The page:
In Journal of Royal Society Interface 13:116 (March 2016).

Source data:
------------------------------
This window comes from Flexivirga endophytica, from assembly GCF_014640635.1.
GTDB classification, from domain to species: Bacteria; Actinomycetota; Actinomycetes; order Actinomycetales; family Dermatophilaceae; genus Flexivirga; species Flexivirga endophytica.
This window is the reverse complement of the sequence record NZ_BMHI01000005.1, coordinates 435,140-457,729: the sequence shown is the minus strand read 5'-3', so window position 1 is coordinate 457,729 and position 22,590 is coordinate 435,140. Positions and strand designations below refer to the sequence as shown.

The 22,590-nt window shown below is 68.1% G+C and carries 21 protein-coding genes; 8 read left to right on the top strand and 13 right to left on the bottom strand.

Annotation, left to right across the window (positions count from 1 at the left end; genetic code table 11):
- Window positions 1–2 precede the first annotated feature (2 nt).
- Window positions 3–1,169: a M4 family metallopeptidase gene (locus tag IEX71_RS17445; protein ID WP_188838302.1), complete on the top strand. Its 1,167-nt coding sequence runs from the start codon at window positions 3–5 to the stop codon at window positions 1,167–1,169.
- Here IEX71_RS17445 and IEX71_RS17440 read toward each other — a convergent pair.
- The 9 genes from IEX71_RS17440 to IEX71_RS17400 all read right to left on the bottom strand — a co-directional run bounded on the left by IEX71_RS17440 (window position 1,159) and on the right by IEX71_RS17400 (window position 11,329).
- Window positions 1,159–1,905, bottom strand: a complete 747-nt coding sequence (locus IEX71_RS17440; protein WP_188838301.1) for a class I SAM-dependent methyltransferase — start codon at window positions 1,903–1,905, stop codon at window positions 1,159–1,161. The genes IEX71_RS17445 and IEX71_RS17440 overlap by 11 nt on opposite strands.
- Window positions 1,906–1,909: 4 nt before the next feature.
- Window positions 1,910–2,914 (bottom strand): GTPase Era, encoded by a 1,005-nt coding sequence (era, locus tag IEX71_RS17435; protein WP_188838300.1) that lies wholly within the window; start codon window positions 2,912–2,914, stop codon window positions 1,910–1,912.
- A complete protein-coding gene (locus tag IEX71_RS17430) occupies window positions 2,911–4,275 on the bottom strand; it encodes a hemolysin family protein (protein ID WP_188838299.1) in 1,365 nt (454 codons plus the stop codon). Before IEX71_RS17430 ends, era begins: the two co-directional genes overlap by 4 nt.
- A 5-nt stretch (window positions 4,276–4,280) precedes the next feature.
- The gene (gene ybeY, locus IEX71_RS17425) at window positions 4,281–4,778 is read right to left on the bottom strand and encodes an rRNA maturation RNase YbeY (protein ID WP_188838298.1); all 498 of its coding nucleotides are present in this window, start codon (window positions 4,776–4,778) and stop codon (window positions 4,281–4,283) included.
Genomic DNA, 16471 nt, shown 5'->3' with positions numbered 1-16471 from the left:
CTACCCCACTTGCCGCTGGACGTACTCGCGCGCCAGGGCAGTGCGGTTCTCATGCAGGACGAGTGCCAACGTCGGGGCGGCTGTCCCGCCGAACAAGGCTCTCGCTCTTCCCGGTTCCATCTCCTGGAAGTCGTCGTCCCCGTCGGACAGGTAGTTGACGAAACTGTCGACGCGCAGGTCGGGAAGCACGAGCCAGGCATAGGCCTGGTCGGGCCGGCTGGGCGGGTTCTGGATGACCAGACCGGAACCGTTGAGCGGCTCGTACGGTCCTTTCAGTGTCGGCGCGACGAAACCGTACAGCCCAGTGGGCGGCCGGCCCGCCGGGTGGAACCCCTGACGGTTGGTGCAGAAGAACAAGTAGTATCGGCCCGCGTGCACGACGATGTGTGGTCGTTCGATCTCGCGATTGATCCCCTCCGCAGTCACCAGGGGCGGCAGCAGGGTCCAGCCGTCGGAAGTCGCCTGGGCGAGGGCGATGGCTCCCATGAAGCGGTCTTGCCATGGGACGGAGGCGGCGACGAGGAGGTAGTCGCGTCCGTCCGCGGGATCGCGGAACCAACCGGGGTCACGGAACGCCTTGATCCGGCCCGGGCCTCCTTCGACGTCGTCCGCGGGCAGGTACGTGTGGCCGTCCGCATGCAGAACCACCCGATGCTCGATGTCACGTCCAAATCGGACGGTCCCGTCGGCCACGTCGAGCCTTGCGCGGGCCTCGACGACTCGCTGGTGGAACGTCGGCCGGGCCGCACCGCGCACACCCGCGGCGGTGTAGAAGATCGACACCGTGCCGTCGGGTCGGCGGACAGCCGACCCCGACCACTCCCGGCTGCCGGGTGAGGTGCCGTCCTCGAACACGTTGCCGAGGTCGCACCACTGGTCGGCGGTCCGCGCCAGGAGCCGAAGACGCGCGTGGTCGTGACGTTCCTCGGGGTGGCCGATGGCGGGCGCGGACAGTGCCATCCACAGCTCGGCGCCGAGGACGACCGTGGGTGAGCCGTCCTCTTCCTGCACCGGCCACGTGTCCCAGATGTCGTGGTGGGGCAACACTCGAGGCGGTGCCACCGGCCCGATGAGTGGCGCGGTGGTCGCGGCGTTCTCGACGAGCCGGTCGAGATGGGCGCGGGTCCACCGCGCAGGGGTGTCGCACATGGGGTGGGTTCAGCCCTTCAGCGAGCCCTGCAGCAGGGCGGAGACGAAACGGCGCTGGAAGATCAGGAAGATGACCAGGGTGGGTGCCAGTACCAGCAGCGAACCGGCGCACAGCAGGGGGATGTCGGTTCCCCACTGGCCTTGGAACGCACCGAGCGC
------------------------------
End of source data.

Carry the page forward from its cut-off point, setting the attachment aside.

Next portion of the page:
Knowing how individuals move between their places is fundamental to advance our understanding of human mobility (González et al. 2008), improve our urban infrastructure (Prato, 2009) and drive the development of transportation systems. Current route choice models that are used in transportation planning are based on the widely accepted assumption that people follow the minimum cost path (Wardrop 1952), despite little empirical support. Fine-grained location traces collected by smart devices give us today an unprecedented opportunity to learn how citizens organize their travel plans into a set of routes, and how similar behavior patterns emerge among distinct individual choices. Here we study 92,419 anonymized GPS trajectories describing the movement of personal cars over an 18-month period. We group user trips by origin-destination and we find that most drivers use a small number of routes for their routine journeys, and tend to have a preferred route for frequent trips. In contrast with the cost minimization assumption, we also find that a significant fraction of drivers’ routes are not optimal. We present a spatial probability distribution that bounds the route selection space within a ellipse, having the origin and the destination as focal points, characterized by high-eccentricity independent of the scale. While individual routing choices are not captured by path optimization, their spatial bounds are similar, even for trips performed by distinct individuals and at various scales. These basic discoveries can inform realistic route choice models that are not based on optimization, having an impact on several applications, such as infrastructure planning, routing recommendation systems and new mobility solutions.